Worldwide protests seeking social justice erupted after George Floyd’s brutal death under the knee of former Minneapolis police officer Derek Chauvin on May 25, 2020.⁠1  These protests, which occurred in all 50 states and at least 40 countries,⁠2 called attention to racism and police brutality in the United States and included calls to defund the police and to remove Confederate monuments and other racially insensitive logos and icons throughout the nation. This paper explores: How did the George Floyd protests compare in size to others in United States history?  Modern technology, including social media, smartphones, and internet streaming, aided organizers and helped demonstrations become global.  This paper will use news reports, as well as data on Woke.net livestreams, to attempt to quantify the size of the George Floyd protests and compare them to other major protests in U.S. history.  This essay will also explore how modern technology, including surveillance and the internet, has impacted protest organizing.

“Listening to love: Understanding the good religious perspective offer in the pursuit for racial justice”, (Kailey Corder, University of St. Thomas):

In the heart of the Twins Cities, a search for religious leaders grounded in racial justice work within various traditions proved the profound importance of listening to love. Explore what 7 Minnesota leaders had to say when it comes to the intersection of religion, race, and where we go next.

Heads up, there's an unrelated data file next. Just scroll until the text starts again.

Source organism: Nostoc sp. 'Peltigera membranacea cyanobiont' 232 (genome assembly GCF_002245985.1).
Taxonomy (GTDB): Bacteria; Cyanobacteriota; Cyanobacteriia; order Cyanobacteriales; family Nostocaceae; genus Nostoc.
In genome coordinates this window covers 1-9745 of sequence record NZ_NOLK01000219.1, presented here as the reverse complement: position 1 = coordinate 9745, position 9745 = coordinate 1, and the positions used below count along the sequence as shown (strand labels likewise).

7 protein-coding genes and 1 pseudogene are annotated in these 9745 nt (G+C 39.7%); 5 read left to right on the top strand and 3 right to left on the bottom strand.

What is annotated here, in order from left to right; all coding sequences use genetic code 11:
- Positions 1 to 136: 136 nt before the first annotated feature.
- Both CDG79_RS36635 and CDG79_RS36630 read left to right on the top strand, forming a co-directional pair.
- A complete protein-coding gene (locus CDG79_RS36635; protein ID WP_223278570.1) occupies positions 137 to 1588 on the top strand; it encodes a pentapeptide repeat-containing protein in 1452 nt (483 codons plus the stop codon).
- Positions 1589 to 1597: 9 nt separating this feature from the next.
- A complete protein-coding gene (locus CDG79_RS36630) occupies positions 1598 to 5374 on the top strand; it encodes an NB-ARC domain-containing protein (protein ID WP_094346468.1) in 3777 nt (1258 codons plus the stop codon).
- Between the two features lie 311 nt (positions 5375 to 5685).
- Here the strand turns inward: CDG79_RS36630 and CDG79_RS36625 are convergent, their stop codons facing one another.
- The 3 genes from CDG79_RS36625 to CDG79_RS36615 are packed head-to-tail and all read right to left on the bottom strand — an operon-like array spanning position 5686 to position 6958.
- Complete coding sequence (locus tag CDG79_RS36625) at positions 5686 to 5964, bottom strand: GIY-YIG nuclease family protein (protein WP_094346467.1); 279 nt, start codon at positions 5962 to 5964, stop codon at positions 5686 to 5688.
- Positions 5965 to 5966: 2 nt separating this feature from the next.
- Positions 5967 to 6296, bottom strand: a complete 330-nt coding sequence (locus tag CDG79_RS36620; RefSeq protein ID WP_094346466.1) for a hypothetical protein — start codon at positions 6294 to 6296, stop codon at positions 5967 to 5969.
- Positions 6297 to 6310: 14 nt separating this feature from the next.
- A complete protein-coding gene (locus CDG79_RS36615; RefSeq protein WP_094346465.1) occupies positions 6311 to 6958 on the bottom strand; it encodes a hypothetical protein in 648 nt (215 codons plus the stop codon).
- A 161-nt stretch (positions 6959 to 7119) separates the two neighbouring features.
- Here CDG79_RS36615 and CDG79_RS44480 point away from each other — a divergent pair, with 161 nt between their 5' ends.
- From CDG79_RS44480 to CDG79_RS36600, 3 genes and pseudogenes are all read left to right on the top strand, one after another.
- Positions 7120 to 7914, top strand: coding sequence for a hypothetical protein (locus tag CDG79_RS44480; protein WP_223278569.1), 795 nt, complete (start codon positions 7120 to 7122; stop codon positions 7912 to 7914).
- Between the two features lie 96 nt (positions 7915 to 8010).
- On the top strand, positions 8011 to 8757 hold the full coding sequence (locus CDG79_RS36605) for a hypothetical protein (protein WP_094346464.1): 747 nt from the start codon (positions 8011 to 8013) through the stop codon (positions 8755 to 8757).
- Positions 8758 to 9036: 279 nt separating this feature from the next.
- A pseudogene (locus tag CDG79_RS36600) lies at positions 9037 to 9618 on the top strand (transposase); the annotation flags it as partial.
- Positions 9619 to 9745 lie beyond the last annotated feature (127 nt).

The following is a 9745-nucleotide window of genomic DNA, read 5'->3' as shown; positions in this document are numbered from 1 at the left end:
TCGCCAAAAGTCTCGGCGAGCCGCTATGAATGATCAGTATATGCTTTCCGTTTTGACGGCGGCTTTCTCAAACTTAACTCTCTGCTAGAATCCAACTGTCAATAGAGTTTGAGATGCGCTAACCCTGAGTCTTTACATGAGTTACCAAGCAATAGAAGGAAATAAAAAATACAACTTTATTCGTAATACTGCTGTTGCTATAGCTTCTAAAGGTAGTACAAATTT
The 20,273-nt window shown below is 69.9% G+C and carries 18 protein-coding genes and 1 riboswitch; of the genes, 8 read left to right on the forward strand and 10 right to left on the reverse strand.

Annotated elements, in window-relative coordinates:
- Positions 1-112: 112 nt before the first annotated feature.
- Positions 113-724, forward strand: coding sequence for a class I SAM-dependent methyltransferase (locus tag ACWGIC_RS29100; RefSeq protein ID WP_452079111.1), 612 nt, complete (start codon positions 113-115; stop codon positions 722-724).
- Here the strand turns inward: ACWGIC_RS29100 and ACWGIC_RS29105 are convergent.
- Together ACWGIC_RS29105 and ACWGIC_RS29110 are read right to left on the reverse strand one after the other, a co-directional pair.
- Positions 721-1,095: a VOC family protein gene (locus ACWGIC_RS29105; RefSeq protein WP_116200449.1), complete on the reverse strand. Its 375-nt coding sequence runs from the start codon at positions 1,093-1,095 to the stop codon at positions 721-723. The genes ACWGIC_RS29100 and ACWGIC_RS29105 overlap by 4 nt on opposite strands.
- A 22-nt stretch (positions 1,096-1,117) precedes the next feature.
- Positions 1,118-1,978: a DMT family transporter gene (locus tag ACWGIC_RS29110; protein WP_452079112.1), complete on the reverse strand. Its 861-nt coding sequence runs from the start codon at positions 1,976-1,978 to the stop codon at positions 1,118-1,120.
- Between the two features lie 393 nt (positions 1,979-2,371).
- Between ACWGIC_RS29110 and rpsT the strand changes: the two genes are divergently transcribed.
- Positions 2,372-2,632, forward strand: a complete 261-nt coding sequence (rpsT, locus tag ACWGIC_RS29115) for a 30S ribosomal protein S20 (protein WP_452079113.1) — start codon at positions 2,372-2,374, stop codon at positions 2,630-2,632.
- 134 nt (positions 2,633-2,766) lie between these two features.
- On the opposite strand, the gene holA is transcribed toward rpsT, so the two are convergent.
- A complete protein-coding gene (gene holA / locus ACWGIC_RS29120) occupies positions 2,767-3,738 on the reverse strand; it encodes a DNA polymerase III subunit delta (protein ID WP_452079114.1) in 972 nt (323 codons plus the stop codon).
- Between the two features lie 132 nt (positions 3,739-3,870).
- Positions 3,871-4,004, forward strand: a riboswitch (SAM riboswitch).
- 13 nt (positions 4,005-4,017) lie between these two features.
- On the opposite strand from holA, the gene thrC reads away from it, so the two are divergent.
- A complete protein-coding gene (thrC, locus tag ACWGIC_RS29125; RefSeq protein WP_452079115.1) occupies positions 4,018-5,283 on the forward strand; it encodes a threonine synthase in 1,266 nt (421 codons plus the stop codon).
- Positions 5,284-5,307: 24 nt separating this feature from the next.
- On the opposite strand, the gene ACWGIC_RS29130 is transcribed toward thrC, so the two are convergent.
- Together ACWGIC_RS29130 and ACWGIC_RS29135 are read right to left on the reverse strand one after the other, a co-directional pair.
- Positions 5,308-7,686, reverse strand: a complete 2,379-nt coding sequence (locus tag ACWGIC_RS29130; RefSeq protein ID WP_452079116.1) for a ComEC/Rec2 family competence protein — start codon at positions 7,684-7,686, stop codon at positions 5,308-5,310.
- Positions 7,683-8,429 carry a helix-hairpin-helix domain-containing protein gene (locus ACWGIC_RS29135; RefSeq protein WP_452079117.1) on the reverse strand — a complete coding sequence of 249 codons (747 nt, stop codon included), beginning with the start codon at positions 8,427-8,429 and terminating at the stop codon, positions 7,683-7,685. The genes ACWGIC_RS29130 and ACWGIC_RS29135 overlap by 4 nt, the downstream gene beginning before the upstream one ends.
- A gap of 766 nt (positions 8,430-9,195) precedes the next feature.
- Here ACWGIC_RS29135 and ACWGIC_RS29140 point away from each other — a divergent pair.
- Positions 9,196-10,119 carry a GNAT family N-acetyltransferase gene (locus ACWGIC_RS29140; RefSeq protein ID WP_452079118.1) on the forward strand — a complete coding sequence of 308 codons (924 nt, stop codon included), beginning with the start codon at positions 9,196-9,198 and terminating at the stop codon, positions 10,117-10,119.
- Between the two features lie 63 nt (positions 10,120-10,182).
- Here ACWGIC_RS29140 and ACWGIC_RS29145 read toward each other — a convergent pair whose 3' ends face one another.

“Background checks in student admission and community placement: Public protection or performance piece?”, (Christopher Peters, University of Wisconsin – Milwaukee):

The disparate impact of law enforcement in communities of color may make the background check a greater deterrent to underrepresented students. Some professions, such as nursing, struggle to recruit and retain these students to improve the diversity of the workforce. The background check is thought to protect the public from individuals who would pose a risk if allowed to enter practice. This session will examine how background checks are used in the admission and placement process and question how it may perpetuate the status quo.

“Artificial intelligence and bias: Emerging issues for lie detection, predictive policing, and university cheating detection initiatives”, (Jo Ann Oravec, University of Wisconsin – Whitewater):

Artificial intelligence (AI) technologies have been examined for potential racial and gender-related biases in an assortment of policing, security, educational, and military venues.  This presentation reviews these issues, then focuses on bias concerns about specific AI-enhanced lie detection, cheating detection, predictive policing, and related cognitive engineering initiatives.  The scientific justification for the use of lie detection technologies for the past century has been spotty; however, technological support for lie detection has been a standard part of control methods in many settings. The uses of AI technologies in detection of cheating in university contexts (such as facial recognition) have brought these issues into immediate focus for students, who often encounter “guilty-before-proven innocent” approaches in everyday testing contexts.

Panel – Restorative Justice 

“Creating spaces for formerly incarcerated voices: Advancing peace through community-based restorative justice”, (Allely Albert, Queen’s University Belfast):